A drop in the paper value of the financial instruments known as derivatives hurt profits at Berkshire Hathaway Inc., the conglomerate run by billionaire investor Warren Buffett.
Some of its subsidiaries performed well enough to offset some of the losses. Buffett detailed the company's 2011 performance Saturday in his annual letter to shareholders.
Berkshire reported fourth-quarter net income of $3.05 billion, or $1,846 per Class A share. That was down from $4.4 billion net income, or $2,656 per share, a year ago.
Berkshire's profit fell short of the $1,875 per share expected by the four analysts surveyed by FactSet, a provider of financial data. Quarterly revenue grew 5 percent to $37.96 billion from last year's $36.17 billion.
The biggest difference in the quarter was the change in estimated value of Berkshire's investments and derivative contracts. That fell to $382 million this year from last year's $1.4 billion.
Derivatives are complex investments that have been blamed in part for the 2008 financial crisis and the recession. Berkshire's derivatives are designed to operate like insurance policies, with some covering the risk of bond defaults by certain companies and some covering whether certain stock market indexes will be lower 15 or 20 years in the future.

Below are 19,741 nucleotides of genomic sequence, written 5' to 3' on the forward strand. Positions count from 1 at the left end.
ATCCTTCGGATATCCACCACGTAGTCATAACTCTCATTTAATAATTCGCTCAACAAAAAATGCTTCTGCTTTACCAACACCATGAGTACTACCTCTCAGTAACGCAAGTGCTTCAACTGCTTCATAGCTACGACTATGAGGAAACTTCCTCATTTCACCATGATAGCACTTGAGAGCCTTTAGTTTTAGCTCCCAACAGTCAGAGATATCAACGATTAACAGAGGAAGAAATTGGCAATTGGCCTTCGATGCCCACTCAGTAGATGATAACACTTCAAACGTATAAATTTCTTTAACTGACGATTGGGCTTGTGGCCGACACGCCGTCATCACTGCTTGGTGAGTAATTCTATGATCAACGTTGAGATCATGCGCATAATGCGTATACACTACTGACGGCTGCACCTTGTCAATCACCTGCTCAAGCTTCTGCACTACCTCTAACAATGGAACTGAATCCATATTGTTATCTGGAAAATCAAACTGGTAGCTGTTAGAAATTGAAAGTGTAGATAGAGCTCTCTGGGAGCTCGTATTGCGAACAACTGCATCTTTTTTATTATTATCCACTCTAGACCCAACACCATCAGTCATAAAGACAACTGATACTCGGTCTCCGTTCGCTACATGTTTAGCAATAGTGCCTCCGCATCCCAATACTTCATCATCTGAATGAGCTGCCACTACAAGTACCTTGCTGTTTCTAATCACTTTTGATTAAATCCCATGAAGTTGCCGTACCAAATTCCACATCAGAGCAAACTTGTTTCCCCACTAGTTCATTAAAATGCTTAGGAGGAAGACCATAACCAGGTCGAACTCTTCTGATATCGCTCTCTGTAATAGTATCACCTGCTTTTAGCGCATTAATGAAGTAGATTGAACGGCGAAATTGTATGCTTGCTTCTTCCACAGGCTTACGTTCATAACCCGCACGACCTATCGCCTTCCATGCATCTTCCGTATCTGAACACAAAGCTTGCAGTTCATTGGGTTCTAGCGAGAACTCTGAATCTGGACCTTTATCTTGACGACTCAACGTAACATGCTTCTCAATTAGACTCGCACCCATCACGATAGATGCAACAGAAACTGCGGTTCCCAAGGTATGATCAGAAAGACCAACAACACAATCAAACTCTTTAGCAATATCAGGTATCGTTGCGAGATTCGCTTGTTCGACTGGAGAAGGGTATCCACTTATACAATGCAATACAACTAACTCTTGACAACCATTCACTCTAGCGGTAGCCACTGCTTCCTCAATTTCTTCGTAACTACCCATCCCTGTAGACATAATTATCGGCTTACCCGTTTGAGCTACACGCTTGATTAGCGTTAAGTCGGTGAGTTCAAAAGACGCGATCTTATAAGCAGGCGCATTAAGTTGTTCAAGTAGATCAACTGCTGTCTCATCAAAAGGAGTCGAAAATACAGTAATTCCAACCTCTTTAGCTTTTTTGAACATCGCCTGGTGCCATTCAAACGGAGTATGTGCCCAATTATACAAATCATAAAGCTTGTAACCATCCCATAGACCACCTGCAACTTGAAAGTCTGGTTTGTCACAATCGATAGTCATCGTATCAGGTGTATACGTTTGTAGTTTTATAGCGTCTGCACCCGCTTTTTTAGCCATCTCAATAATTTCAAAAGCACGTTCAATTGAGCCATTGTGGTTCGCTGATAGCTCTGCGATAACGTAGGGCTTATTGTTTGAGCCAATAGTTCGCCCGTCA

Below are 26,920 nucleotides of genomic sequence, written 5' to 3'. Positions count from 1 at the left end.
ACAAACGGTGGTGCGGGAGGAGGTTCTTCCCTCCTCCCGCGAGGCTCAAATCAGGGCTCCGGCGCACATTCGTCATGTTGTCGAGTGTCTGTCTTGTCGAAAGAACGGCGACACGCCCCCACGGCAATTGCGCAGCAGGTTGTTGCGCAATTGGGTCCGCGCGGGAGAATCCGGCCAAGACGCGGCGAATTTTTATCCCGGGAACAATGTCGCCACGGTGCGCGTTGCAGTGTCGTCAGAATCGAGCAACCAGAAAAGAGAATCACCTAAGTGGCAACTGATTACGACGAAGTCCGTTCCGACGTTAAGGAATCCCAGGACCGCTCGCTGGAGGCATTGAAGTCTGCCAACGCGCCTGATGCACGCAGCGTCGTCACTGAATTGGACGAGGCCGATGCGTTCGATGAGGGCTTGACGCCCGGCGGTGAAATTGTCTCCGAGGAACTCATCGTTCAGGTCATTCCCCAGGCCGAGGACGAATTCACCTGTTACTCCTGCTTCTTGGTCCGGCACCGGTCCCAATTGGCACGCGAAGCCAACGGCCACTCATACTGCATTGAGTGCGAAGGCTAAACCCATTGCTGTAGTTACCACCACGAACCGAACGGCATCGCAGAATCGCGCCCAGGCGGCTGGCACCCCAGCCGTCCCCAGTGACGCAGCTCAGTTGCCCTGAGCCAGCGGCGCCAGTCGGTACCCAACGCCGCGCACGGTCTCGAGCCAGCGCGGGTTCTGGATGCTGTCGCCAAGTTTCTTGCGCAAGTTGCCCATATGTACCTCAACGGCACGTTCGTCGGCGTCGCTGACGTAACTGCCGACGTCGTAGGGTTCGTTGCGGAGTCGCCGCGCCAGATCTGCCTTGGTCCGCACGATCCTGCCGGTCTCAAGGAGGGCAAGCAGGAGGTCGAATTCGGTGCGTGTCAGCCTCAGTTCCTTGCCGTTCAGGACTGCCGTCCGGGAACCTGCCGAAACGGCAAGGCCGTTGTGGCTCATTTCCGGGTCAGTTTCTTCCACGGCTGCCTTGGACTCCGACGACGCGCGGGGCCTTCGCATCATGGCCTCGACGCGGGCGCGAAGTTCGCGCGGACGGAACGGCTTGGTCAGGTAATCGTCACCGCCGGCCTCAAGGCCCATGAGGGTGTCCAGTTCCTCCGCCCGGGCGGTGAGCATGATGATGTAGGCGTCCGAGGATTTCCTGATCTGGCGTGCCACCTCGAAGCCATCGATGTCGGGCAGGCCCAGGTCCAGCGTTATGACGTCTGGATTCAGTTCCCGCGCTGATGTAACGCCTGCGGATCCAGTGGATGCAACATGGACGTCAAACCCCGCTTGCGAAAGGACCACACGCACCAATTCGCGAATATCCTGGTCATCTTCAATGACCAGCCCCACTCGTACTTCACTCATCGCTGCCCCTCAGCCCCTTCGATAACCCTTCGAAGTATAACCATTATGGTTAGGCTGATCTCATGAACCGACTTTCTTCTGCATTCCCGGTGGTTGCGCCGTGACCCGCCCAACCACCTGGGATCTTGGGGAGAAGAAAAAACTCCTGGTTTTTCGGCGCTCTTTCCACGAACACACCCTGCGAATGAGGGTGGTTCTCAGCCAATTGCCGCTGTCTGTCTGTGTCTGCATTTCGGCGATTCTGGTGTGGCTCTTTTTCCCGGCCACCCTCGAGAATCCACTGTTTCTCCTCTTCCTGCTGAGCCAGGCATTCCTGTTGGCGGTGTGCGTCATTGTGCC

Buffett reiterated Saturday that he believes Berkshire's derivative contracts will ultimately prove profitable, but he said the company doesn't plan to write any more major derivative contracts. Buffett said he does not want Berkshire to deal with new requirements for how much collateral companies must post when they hold derivatives.
For 2011, Berkshire generated $10.3 billion in net income, or $6,215 per Class A share, down from nearly $13 billion, or $7,928 per share, in 2010.
Strength in the Burlington Northern Santa Fe railroad, MidAmerican Energy, and the Marmon Group helped offset insurance underwriting losses related to catastrophes like the Japan tsunami. Newly acquired chemical maker Lubrizol added $1.7 billion in revenues to Berkshire since September.
Stockbroker Andy Kilpatrick, who wrote "Of Permanent Value: The Story of Warren Buffett," said Buffett managed to outperform the overall market in a tough year for Berkshire's insurance and housing-related subsidiaries.
"It was not a great year, but he still beat the S&P. It's still an incredible moneymaking machine," Kilpatrick said.
Buffett's preferred measure of Berkshire's performance is the growth in its book value, which is a calculation of the company's assets minus its liabilities. Buffett said Berkshire's book value grew 4.6 percent to $99,860 per share in 2011. The S&P 500, which Berkshire is part of, gained 2.1 percent last year when dividends were factored in.
Berkshire owns roughly 80 subsidiaries, including clothing, furniture and jewelry companies, but its insurance and utility businesses typically account for more than half the company's net income. It also has major investments in such companies as Coca-Cola, IBM and Wells Fargo.
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